More Fun With the CBO’s Long-Term Budget Outlook April 12, 2017Posted by geoff in News.
[The TL:DR version of this post is: the 2016 budget projections were awful, and the 2017 projections are even worse. What will 2018 bring?]
In the last post we marveled at the huge debt projections provided by the CBO. In this post lets compare their 2016 projection to the 2017 projection (both graphics taken from their respective reports):
Lots of interesting things to see here. In these comparisons I’m going to ignore the one-year difference (from 2046 to 2047) in the 30-year projections.
- First, look at the average spending from 1966 – 2015 in the top chart. 20.2% of GDP, right? If you take the average from 1966 – 2008, i.e., before President Obama’s masterful captaining of the US economy, it was only 19.4%. In a mere 8 years he managed to pull the 50-year spending average up by almost a full percentage point.
- You can see that the 30-year spending projection has gone from 28.2% of GDP in the 2016 projection to 29.4%, while revenues rose from 19.4% to 19.6%. That means the deficit has increased from 8.8% to 9.6%. That little adjustment is worth $500 billion in 2047.
- Nice to see that “bent” healthcare curve continuing to bend upwards, with projected spending on Major Healthcare Programs increasing from 8.9% to 9.2%.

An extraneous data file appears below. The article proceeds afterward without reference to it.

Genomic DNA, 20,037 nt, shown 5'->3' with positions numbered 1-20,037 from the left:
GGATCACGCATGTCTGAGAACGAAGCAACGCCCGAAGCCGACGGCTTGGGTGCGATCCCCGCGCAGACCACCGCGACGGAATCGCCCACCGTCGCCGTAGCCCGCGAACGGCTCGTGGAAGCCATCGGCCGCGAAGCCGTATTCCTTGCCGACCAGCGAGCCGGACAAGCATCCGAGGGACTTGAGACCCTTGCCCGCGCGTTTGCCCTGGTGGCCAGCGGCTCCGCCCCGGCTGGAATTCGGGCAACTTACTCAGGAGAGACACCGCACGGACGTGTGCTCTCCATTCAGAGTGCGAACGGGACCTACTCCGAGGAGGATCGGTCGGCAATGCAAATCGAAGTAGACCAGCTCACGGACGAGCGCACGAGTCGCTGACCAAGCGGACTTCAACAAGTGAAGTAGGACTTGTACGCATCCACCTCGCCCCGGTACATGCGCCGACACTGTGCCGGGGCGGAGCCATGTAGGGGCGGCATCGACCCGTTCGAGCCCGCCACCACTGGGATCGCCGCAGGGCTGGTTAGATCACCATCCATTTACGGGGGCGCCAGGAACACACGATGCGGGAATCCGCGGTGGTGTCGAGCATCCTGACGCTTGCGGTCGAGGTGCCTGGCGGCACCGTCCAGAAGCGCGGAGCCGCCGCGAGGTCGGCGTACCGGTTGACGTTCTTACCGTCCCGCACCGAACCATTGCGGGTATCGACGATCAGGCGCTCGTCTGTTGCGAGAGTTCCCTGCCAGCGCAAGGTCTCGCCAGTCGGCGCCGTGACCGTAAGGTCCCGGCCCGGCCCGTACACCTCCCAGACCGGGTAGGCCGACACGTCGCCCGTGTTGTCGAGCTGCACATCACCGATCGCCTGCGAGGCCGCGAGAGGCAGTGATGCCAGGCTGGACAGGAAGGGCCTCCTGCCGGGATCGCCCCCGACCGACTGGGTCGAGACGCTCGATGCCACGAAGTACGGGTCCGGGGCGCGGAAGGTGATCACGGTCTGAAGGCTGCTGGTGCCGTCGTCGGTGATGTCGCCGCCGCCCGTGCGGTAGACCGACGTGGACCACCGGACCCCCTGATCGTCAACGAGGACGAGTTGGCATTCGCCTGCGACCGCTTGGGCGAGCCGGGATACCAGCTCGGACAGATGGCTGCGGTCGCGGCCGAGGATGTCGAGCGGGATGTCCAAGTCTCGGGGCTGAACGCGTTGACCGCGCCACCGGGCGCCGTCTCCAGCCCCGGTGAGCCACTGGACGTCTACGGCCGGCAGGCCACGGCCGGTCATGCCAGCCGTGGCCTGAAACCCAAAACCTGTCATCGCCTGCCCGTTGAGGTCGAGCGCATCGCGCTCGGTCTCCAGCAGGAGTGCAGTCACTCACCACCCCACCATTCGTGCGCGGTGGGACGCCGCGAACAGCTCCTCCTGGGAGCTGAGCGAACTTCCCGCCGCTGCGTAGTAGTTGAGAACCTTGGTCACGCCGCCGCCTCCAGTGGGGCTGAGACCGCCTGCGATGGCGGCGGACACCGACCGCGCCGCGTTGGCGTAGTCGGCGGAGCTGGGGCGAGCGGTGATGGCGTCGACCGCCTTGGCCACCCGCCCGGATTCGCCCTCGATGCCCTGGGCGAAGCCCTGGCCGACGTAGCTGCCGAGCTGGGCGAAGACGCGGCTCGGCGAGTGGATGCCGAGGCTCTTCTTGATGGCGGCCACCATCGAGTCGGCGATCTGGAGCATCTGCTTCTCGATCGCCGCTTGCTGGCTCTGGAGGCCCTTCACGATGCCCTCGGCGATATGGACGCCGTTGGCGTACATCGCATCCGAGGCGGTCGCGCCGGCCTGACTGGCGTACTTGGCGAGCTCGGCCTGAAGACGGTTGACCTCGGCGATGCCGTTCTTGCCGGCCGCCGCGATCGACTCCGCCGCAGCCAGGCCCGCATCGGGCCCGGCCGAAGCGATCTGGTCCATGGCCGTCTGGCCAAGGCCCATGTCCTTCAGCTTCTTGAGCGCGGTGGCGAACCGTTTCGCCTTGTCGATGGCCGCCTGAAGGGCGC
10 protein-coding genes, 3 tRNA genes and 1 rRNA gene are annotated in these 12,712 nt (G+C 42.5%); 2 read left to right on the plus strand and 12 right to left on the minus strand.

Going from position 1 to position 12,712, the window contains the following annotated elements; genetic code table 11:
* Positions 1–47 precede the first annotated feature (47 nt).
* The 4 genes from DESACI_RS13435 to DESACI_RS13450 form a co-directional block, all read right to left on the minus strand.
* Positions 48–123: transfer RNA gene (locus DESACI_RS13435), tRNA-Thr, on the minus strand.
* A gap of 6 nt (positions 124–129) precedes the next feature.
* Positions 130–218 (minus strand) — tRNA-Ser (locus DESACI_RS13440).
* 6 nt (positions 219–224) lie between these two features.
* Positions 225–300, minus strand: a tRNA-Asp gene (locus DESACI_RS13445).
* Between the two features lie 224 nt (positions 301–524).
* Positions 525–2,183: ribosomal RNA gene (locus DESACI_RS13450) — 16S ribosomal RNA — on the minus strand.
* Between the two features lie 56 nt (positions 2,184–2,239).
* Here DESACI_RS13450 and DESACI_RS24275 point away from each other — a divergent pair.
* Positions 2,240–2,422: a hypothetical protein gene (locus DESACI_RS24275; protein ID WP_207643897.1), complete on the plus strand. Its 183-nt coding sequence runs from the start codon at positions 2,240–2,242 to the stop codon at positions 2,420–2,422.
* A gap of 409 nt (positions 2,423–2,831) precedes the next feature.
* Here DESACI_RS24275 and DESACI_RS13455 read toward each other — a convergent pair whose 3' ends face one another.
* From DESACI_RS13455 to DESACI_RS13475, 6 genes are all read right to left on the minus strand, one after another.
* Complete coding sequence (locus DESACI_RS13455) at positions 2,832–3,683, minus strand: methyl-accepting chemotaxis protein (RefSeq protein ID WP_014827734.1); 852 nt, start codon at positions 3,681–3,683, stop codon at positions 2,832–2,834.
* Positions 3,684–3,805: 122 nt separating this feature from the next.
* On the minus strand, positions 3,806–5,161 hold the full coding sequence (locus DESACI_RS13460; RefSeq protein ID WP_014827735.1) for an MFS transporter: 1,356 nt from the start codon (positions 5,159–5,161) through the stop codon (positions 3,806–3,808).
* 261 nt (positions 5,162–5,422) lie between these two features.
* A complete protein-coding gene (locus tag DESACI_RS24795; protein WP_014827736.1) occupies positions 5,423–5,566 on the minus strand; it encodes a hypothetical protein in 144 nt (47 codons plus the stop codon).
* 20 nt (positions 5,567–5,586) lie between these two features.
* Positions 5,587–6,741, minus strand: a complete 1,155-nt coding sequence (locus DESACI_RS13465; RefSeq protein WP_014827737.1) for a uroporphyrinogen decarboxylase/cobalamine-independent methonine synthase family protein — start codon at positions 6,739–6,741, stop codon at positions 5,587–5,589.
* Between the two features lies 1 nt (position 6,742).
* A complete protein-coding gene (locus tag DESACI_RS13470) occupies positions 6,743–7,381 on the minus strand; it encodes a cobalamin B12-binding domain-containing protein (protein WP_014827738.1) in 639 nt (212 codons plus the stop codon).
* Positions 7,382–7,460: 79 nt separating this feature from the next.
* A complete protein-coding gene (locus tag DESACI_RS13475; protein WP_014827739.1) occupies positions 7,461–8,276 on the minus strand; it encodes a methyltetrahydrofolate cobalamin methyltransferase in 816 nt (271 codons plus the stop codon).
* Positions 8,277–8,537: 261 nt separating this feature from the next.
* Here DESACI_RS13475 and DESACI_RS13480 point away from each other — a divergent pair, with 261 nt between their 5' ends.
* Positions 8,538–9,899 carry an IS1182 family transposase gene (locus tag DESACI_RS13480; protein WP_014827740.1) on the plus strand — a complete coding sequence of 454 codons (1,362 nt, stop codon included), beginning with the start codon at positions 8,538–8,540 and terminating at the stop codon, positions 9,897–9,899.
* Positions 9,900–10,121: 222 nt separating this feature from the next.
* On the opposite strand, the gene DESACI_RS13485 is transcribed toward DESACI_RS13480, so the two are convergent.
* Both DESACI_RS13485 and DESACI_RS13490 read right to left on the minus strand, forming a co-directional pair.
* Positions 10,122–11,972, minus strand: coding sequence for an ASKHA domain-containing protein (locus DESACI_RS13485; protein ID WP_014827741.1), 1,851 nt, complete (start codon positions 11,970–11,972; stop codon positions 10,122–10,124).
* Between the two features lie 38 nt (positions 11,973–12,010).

- The projection for net interest payments went up from 5.8% to 6.2%, which is more than twice the defense budget (they’re projecting ~2.7% of GDP for defense in 2047).
- Those interest payments are based on an assumption of low rates through 2047 (nominal interest rate on 10-year Treasuries was assumed to rise from 2.3% today to 4.7% in 2047) – lower interest rates than in the 2016 projection, BTW. Low interest rates are a relatively recent phenomena: prior to 2003 – you’d have to go back to 1967 to find a year with an interest rate below 5%. If you want a 2.3% interest rate, you’ve got to take the Wayback Machine to 1950.
So is the CBO’s assumption realistic? I don’t think so. Be prepared for major increases in future net interest projections.
The 2016 report was pretty bad, and the 2017 report is even worse, despite its optimistic assumptions regarding interest rates. Unless real GDP growth exceeds the CBO’s projected ~2% annual increase, I think the 30-year debt scenario is likely to be much worse than we saw in the previous post.